In terms of buying gear, the adventure as written is too fast paced for custom gear. However, itís reasonable for the players to expect Drellinís Ferry, the Kiri Tor, and Brindol to have some magic items in stock. Basic items like healing potions should be abundant, and then give some distinctive consumable items for each area. The Kiri Tor might have several jars of Keoghtamís Ointment, for instance, as well as potions of invisibility and water breathing. The folk of Drellinís Ferry, meanwhile, make a pretty mean Potion of Giantís Strength. As for permanent magic items, have a few...but roll or select them in advance! Give the players a list of what can be found, no more, no less. Itís a good idea to make a bag of holding available, so put one in each settlement. Try to ensure at least one commonly used magic armor and weapon in each area, like a +1 longsword and chainmail in Drellinís Ferry and +1 longbow and leather armor among the Kiri Tor. Then add something distinctive like an arrow catching shield and an oathbow, respectively, if the players earn the trust of the town. Also, players love cloaks of protection, but those might be better found on hobgoblin corpses. Brindol should have an order of magnitude more items, especially uncommon items, and it should be pretty easy to get a +1 weapon or armor of any kind in case one player is playing a polearm fighter and needs that magical glaive.

    You might also put in some other money sinks. Mounts are good for this, and maybe there are some sections where the players can flat out buy VPs. Hiring more mercenaries, for instance, or buying a lot of gear for an elite strike team.


    Adaptations

    Thereís a lot of discussion on how to adapt to settings like Eberron or Forgotten Realms, so here Iíll focus more on how to tie this adventure to the published adventures from 5e. This list will be updated, and Iíd love to hear input from others on the forum!

    Spoiler: Lost Mines of Phandelver
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    The Lost Mines are an excellent starter for any 5th edition campaign. It works particularly well for Red Hand as it ends at 5th level, just where Red Hand begins. Lorka has used this introduction, and notes that the dopplegangers could be replaced with Draconian shapeshifters and the Black Spider could be switched from a drow to a hobgoblin to give more of a link to the events of Red Hand. They do recommend doing some adaptation to put Lost Mines in the Elsir Vale so that the group gets a little more rooted in the region before having to defend it.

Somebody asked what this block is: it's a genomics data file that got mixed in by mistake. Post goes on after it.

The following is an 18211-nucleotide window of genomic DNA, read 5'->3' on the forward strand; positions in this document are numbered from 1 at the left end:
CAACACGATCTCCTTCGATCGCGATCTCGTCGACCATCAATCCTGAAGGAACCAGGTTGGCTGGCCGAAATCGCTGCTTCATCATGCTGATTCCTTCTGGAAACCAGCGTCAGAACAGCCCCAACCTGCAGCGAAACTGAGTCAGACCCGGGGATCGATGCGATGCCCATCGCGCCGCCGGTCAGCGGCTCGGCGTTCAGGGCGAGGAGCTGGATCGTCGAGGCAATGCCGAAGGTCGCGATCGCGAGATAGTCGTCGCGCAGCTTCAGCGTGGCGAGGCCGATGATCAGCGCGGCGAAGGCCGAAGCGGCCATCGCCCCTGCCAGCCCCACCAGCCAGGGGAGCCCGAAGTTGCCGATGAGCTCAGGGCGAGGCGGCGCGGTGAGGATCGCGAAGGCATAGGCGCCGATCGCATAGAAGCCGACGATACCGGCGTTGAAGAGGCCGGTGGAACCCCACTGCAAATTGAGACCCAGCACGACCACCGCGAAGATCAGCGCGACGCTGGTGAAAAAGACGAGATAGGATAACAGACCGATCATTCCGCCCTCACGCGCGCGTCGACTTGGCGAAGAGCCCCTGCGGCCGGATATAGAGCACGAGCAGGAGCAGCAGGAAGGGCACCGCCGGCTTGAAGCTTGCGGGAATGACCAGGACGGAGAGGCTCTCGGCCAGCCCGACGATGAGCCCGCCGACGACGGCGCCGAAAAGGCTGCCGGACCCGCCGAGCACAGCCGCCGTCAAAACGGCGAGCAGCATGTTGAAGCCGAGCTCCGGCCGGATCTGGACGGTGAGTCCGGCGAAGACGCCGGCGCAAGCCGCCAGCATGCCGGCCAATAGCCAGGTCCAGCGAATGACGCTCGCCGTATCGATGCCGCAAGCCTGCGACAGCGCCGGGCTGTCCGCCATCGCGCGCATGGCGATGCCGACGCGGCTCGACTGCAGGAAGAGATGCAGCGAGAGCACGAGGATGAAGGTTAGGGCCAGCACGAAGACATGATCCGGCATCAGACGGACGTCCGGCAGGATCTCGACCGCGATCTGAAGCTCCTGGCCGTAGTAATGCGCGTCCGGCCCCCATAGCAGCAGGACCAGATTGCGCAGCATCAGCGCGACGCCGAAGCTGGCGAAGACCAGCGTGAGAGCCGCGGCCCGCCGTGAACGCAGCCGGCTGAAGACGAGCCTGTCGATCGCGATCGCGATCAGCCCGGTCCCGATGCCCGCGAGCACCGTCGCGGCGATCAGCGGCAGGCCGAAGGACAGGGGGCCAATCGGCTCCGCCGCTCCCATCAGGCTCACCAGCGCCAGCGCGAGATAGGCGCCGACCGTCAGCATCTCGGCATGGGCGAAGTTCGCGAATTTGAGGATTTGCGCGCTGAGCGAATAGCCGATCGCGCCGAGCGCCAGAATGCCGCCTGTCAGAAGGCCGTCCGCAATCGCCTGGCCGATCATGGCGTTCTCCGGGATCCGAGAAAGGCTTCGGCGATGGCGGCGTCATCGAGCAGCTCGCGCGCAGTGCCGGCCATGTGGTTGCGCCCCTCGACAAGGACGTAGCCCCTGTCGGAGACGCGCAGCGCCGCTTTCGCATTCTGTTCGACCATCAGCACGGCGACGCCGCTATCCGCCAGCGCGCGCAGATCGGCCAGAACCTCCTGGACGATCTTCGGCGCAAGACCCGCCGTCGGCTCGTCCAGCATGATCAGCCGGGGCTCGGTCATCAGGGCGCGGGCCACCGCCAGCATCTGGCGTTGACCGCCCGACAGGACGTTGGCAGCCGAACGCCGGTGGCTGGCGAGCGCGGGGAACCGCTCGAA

Moradin has several suggestions for tying LMoP to RHoD. First, switch the orcs at Wyvern Tor for hobgoblins in the full Red Hand get-up. These are scouts who got a little carried away and started attacking passing merchants. Second, place a map to Vraath keep in the adventure. Area 14 specifically encourages the DM to leave such a link to a future adventure. You could also have it at the Black Spider's desk in Area 19, perhaps with a note along the lines of "Have Koth check for this.
    Treasure = money for invasion."

    If the Black Spider is a major spy and provocateur in the area, then they have some overlap with Miha Serani. Perhaps both they are rival spies, or Miha is meant to be a "silenet partner" to back up the Black Spider. In any case, it may make sense for Miha to be involved in a few events of LMoP,
    maybe as an intended recurring villain.

    Moradin also suggests replacing Ozzyrandian with Venomfang. They suggest changing the Thunder Tree part to have Venomfang looking for her eggs. If the PCs help her recover them,
    then she actually hangs back and doesn't help the Red Hand at the bridge. This would require beefing up the Red Hand forces there to account for her not being part of the fight.

    Moradin also has a revised map of the Baldur's Gate region that blends Phandalever and the Elsir Vale so that the players can move between the two adventures. It can be found at: https://imgur.com/P4xKq6Z